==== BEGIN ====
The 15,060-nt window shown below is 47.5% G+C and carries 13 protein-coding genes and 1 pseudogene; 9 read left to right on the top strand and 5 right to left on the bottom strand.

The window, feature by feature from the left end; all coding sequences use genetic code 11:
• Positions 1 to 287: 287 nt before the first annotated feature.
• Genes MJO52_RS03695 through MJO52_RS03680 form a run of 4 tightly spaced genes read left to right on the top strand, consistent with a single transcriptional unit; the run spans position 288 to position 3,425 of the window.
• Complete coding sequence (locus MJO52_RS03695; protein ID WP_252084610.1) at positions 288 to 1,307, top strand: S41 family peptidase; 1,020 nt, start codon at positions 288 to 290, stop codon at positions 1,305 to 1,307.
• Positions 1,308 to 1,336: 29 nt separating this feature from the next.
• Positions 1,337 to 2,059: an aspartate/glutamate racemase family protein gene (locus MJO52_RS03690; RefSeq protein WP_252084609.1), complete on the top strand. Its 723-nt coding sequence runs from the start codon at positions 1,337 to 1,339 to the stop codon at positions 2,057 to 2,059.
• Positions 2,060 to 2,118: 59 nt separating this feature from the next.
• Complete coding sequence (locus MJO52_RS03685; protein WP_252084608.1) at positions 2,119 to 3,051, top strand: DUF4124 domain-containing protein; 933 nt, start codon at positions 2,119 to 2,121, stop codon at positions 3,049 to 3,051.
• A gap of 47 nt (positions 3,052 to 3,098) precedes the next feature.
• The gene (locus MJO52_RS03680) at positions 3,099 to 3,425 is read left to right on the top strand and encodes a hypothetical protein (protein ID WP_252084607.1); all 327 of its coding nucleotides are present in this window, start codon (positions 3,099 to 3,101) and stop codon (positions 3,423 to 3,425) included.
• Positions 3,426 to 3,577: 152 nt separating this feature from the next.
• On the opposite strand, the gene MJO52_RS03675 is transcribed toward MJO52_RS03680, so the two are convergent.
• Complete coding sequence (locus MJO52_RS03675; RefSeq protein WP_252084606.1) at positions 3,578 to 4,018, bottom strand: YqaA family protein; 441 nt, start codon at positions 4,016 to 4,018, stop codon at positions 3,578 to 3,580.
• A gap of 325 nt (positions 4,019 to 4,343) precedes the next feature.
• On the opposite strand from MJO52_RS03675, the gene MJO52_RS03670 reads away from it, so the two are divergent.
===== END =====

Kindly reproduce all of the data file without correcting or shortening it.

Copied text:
The 15,060-nt window shown below is 47.5% G+C and carries 13 protein-coding genes and 1 pseudogene; 9 read left to right on the top strand and 5 right to left on the bottom strand.

The window, feature by feature from the left end; all coding sequences use genetic code 11:
• Positions 1 to 287: 287 nt before the first annotated feature.
• Genes MJO52_RS03695 through MJO52_RS03680 form a run of 4 tightly spaced genes read left to right on the top strand, consistent with a single transcriptional unit; the run spans position 288 to position 3,425 of the window.
• Complete coding sequence (locus MJO52_RS03695; protein ID WP_252084610.1) at positions 288 to 1,307, top strand: S41 family peptidase; 1,020 nt, start codon at positions 288 to 290, stop codon at positions 1,305 to 1,307.
• Positions 1,308 to 1,336: 29 nt separating this feature from the next.
• Positions 1,337 to 2,059: an aspartate/glutamate racemase family protein gene (locus MJO52_RS03690; RefSeq protein WP_252084609.1), complete on the top strand. Its 723-nt coding sequence runs from the start codon at positions 1,337 to 1,339 to the stop codon at positions 2,057 to 2,059.
• Positions 2,060 to 2,118: 59 nt separating this feature from the next.
• Complete coding sequence (locus MJO52_RS03685; protein WP_252084608.1) at positions 2,119 to 3,051, top strand: DUF4124 domain-containing protein; 933 nt, start codon at positions 2,119 to 2,121, stop codon at positions 3,049 to 3,051.
• A gap of 47 nt (positions 3,052 to 3,098) precedes the next feature.
• The gene (locus MJO52_RS03680) at positions 3,099 to 3,425 is read left to right on the top strand and encodes a hypothetical protein (protein ID WP_252084607.1); all 327 of its coding nucleotides are present in this window, start codon (positions 3,099 to 3,101) and stop codon (positions 3,423 to 3,425) included.
• Positions 3,426 to 3,577: 152 nt separating this feature from the next.
• On the opposite strand, the gene MJO52_RS03675 is transcribed toward MJO52_RS03680, so the two are convergent.
• Complete coding sequence (locus MJO52_RS03675; RefSeq protein WP_252084606.1) at positions 3,578 to 4,018, bottom strand: YqaA family protein; 441 nt, start codon at positions 4,016 to 4,018, stop codon at positions 3,578 to 3,580.
• A gap of 325 nt (positions 4,019 to 4,343) precedes the next feature.
• On the opposite strand from MJO52_RS03675, the gene MJO52_RS03670 reads away from it, so the two are divergent.